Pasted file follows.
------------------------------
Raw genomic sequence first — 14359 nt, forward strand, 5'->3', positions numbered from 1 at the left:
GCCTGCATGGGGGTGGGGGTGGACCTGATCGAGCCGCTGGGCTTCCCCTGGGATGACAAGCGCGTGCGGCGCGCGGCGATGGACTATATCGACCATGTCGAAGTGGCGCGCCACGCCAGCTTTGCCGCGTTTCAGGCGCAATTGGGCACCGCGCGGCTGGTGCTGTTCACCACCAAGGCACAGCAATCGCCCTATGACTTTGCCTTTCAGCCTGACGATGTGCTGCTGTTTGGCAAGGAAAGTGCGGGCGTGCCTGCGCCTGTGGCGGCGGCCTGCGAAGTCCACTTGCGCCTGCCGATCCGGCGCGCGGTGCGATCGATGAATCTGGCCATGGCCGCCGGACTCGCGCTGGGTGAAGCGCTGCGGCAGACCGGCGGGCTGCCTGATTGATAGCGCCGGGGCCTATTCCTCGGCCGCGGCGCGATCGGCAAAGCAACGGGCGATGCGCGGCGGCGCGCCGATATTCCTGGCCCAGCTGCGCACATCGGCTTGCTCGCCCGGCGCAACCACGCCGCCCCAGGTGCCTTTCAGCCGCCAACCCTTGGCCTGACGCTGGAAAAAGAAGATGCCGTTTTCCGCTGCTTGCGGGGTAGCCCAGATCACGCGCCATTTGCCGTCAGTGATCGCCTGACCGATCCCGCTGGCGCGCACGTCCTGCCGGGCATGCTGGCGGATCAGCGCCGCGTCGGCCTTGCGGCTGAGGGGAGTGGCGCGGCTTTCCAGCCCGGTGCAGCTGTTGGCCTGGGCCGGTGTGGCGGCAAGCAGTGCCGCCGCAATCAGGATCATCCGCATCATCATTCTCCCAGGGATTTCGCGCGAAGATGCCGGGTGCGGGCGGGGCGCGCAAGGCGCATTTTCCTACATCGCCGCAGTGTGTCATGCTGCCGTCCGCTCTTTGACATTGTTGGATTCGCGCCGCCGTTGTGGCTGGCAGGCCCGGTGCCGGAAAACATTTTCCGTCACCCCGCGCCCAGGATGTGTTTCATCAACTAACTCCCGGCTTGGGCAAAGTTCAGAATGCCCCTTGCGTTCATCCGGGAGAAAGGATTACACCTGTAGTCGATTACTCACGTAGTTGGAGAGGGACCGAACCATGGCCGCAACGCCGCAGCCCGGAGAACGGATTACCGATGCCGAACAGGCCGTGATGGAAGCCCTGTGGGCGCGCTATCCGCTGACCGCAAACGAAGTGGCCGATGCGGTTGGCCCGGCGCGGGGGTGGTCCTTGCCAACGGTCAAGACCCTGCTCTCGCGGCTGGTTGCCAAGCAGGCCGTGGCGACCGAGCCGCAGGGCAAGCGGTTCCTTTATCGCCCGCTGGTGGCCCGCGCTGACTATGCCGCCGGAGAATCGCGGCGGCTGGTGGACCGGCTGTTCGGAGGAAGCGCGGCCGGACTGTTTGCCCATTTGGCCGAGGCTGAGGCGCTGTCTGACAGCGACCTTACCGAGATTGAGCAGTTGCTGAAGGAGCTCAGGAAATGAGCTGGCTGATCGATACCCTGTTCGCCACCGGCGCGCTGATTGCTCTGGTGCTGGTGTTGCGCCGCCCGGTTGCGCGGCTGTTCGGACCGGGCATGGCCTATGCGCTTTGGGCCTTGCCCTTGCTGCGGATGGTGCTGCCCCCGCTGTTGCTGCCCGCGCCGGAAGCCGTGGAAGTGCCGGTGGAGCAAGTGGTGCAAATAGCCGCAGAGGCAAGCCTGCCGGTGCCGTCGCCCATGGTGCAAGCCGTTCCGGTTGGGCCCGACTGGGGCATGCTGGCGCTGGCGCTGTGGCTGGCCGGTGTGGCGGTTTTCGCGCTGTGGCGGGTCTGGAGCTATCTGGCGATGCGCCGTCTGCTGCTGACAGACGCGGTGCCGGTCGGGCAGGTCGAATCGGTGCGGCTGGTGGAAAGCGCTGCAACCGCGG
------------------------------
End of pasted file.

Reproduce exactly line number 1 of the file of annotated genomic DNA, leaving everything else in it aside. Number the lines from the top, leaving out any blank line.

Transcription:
Raw genomic sequence first — 14359 nt, forward strand, 5'->3', positions numbered from 1 at the left: